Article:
Co-ordinated national lymphoedema service ‘would save millions’

Catherine Reilly | 07 Feb 2019 | 0 Comment(s)

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Catherine Reilly speaks to the Chairperson of Lymphoedema Ireland about the lack of services in Ireland for people with the condition and the long-delayed model of care

Over time, almost €13 million per annum could be saved by preventing hospitalisations for lymphoedema-related cellulitis through appropriate access to combined decongestive therapy (CDT), and approximately 15,000 hospital bed nights saved, according to the Chairperson of Lymphoedema Ireland.

Speaking to the Medical Independent (MI) in advance of next month’s Awareness Day, Ms Bernie Traynor said there are no coordinated lymphoedema services, with capacity, in Ireland. “Currently there is no fully accessible treatment service in Ireland with full capacity. There is zero treatment for children.”

While garments are available through the children’s hospitals, there is no CDT service, she underlined. Parents have to pay for private treatment that costs €80 per week, while teenagers often find it highly distressing to be regularly bandaged by their parents.

Children need “the same treatment as an adult, which is CDT, combined decongestive therapy, and that consists of an initial intensive phase, but then ongoing treatment with manual lymphatic drainage, bandaging, and they have to really look after their skin… They have no access to that here”, Ms Traynor told MI.

According to Lymphoedema Ireland, CDT is the ‘gold standard’ for lymphoedema treatment and includes manual lymphatic drainage or MLD; multi-layer, short-stretch bandaging; drainage exercises; meticulous skin and nail care; compression garments; and patient education in self-care.

There are “plenty of people trained in the HSE” to provide the appropriate treatment, according to Ms Traynor, “they are just not getting the hours”. These are mainly physiotherapists and occupational therapists, in addition to nurses.

Ms Traynor said preventing hospital admissions for lymphoedema-related cellulitis would just be one area where significant public money could be saved by introducing coordinated and resourced lymphoedema services, in addition to the hugely positive health impact. Around 15,000 people in Ireland are estimated to have lymphoedema, with about 30 per cent of cases arising due to cancer treatment.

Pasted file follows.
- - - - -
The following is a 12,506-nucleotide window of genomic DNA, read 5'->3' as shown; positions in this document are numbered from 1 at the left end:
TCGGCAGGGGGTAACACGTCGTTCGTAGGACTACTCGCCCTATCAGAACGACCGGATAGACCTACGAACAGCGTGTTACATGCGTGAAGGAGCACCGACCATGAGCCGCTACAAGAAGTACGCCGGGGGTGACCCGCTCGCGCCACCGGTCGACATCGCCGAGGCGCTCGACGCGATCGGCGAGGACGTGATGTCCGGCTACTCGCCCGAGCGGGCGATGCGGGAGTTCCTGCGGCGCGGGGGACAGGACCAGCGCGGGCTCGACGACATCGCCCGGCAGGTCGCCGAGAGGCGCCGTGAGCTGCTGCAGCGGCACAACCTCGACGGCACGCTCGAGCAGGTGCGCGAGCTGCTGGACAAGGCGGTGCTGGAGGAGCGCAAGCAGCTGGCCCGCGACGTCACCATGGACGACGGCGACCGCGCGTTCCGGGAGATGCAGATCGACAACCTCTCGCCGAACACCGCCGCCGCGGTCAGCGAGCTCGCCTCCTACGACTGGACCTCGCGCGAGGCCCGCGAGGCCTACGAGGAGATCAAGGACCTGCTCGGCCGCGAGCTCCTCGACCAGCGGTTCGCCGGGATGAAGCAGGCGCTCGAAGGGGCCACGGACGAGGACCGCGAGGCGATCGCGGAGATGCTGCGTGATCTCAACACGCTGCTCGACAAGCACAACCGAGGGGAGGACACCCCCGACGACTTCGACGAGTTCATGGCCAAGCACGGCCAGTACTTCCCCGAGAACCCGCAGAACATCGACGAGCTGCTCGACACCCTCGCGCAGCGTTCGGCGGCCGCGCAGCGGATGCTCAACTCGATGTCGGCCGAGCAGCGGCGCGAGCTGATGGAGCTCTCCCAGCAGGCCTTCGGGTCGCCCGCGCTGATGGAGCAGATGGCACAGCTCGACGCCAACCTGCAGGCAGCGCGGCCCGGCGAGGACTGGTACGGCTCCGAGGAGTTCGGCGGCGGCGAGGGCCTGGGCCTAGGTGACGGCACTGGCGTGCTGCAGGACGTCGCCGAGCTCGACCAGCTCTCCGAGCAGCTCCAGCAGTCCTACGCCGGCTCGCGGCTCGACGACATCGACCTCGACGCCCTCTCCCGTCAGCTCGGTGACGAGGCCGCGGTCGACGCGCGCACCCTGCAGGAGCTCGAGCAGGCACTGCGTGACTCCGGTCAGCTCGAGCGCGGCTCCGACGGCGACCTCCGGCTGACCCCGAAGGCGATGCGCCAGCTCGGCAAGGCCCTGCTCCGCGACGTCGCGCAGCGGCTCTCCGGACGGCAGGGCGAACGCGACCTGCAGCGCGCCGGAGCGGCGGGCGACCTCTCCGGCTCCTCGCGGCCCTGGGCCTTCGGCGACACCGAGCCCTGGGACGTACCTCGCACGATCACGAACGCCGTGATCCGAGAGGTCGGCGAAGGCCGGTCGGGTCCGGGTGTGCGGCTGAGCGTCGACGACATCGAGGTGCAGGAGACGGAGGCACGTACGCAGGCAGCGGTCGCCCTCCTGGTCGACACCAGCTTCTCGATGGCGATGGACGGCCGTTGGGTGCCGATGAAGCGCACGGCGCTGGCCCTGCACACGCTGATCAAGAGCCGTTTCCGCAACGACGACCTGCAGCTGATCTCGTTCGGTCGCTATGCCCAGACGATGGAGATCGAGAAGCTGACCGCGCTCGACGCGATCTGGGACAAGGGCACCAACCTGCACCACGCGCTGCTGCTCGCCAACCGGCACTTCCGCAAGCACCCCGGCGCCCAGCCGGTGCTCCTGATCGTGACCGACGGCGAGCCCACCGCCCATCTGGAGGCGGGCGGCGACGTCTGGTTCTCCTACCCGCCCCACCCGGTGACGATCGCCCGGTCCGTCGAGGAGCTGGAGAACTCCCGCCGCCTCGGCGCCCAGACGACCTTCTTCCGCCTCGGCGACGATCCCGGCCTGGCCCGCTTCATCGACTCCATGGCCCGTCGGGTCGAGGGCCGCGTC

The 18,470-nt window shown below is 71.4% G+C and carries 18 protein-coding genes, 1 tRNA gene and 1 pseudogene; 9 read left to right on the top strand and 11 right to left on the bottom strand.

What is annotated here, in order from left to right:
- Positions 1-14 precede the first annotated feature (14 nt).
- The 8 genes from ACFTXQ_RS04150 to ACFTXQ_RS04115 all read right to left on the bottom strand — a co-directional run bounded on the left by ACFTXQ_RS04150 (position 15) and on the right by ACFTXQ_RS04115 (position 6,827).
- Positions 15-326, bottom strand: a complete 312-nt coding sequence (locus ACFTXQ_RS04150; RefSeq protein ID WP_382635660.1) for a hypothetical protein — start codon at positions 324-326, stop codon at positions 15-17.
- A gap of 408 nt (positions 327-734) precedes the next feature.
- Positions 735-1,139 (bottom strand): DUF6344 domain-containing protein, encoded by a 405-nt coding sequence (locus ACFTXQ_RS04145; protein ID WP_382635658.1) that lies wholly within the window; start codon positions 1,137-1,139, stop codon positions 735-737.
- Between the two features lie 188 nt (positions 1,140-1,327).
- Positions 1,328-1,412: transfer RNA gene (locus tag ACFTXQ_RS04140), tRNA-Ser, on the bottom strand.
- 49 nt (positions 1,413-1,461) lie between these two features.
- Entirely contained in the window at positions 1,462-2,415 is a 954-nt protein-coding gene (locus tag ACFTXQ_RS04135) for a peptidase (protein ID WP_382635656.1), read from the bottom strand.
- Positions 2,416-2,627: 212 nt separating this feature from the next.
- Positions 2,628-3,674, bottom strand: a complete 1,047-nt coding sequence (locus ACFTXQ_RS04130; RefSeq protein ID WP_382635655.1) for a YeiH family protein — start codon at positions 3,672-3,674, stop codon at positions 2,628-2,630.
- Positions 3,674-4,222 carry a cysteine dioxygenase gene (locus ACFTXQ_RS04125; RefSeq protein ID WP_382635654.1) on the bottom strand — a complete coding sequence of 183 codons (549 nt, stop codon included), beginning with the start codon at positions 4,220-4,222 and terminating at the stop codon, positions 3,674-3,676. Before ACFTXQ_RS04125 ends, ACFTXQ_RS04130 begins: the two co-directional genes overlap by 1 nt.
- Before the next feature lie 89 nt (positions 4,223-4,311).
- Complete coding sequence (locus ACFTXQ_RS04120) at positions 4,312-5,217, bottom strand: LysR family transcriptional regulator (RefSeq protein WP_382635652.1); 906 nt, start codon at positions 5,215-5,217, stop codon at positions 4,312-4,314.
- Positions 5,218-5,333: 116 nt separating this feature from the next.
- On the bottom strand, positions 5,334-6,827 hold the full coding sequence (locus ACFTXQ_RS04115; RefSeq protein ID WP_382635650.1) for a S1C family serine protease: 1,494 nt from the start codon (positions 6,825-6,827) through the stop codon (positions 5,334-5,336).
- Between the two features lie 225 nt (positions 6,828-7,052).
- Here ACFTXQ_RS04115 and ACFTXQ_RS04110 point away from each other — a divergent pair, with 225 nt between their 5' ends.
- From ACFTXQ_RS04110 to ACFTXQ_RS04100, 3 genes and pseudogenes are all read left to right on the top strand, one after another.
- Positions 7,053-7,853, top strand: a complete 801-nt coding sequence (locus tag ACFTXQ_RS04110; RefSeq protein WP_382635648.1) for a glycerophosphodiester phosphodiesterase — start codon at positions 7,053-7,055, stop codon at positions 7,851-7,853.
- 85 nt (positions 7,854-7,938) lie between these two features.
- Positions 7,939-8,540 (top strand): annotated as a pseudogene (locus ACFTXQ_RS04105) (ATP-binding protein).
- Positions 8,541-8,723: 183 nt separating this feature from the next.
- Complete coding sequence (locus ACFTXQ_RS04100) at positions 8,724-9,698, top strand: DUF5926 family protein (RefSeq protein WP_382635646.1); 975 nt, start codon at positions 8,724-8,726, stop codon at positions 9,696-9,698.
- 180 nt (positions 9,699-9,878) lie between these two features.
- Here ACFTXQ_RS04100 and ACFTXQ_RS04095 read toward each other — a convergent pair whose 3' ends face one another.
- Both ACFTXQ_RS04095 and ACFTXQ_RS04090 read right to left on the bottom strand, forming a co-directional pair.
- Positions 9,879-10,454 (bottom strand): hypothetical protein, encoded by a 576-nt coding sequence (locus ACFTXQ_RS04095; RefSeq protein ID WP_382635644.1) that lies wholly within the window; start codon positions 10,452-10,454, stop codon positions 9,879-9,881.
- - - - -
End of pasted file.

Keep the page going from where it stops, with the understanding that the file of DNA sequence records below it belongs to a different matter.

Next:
Lymphoedema Ireland understands that a long-awaited model of care for lymphoedema and lipoedema is due to go to the HSE Leadership Team. This follows many years of advocacy by the organisation. From 2013 to 2014, a review of lymphoedema services was carried out by an internal HSE group, but its report was never made available, despite intensive lobbying.

In 2015, Lymphoedema Ireland met with the then Minister for Health Leo Varadkar requesting that a co-ordinator be put in place to develop a service. It also asked that access to compression garments be standardised and improved nationally.

In early 2016, the HSE appointed a co-ordinator and established a working group to develop a model of care. Lymphoedema Ireland is due to meet with Minister for Health Simon Harris on 14 February to request that “long overdue services are rolled out urgently” and to advise that a service for children is of “critical urgency”. Ms Traynor said they will also be requesting medical cards for people with lymphoedema, due to the chronic nature of the condition.

Lymphoedema requires a “coordinated national programme”. Ms Traynor said some cases go undiagnosed for many years, placing people at high risk of worsening outcomes, including serious infection.

Ms Traynor also emphasised the need for a comprehensive risk reduction strategy across oncology.

A model of care will require an implementation plan, timelines and appropriate resourcing, she said. It is understood the first-year cost of initiating a national co-ordinated service would be in the low millions.

Ms Traynor said there is a “huge lack of knowledge” on lymphoedema in the medical profession, although there has been an improvement in this regard. 

Meanwhile, the organisation received data through Freedom of Information legislation, outlining that 14 people applied for lymphoedema treatment through the Treatment Abroad Scheme (TAS) and 13 people were accepted in 2017. Ms Traynor said the organisation will examine this data more closely as it believes that approaches to the TAS may have been higher.

She noted that those granted treatment abroad were given instructions that they follow the prescribed treatment of the clinic abroad, upon their return. However, she said this level of service is not available in any region in Ireland. Ms Traynor said there is a lack of understanding of the nature of treatment, the risk to the patient of not having the prescribed treatment (ie, infection risk) and the ultimate cost to the HSE of not providing said treatment.

Ms Traynor added that lymphoedema can often have a significant psychological impact and this also needs to be addressed. She referred to one person who regularly attends the organisation’s open day and describes it as “the only day I feel totally normal”.

She concluded that properly coordinated and resourced lymphoedema services could be a “flagship project” of Sláintecare.

* March is Lymphoedema Awareness Month (World Lymphoedema Awareness Day occurs on 6 March).  Lymphoedema Ireland will hold an open day on Saturday, 30 March at the Aisling Hotel, Parkgate St, Dublin. Keynote speaker is Mr Alex Munnoch, Plastic Surgeon, NHS, Dundee, who will speak on ‘Surgery for Lymphoedema’. For further information, visit www.lymphireland.com.

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